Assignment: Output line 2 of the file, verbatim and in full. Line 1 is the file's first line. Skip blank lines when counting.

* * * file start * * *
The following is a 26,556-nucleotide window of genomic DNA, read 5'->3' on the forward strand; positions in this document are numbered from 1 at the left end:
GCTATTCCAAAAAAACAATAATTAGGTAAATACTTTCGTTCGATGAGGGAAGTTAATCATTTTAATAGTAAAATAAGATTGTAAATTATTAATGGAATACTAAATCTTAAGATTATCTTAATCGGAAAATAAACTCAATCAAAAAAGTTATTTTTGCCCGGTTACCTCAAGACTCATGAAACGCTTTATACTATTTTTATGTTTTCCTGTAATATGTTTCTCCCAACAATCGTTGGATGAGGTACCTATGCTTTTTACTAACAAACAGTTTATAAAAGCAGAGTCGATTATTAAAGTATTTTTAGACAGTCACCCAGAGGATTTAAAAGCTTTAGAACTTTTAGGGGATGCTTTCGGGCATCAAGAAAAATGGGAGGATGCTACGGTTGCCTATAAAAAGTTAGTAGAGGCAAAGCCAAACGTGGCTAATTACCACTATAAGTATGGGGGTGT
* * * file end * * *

GCTATTCCAAAAAAACAATAATTAGGTAAATACTTTCGTTCGATGAGGGAAGTTAATCATTTTAATAGTAAAATAAGATTGTAAATTATTAATGGAATACTAAATCTTAAGATTATCTTAATCGGAAAATAAACTCAATCAAAAAAGTTATTTTTGCCCGGTTACCTCAAGACTCATGAAACGCTTTATACTATTTTTATGTTTTCCTGTAATATGTTTCTCCCAACAATCGTTGGATGAGGTACCTATGCTTTTTACTAACAAACAGTTTATAAAAGCAGAGTCGATTATTAAAGTATTTTTAGACAGTCACCCAGAGGATTTAAAAGCTTTAGAACTTTTAGGGGATGCTTTCGGGCATCAAGAAAAATGGGAGGATGCTACGGTTGCCTATAAAAAGTTAGTAGAGGCAAAGCCAAACGTGGCTAATTACCACTATAAGTATGGGGGTGT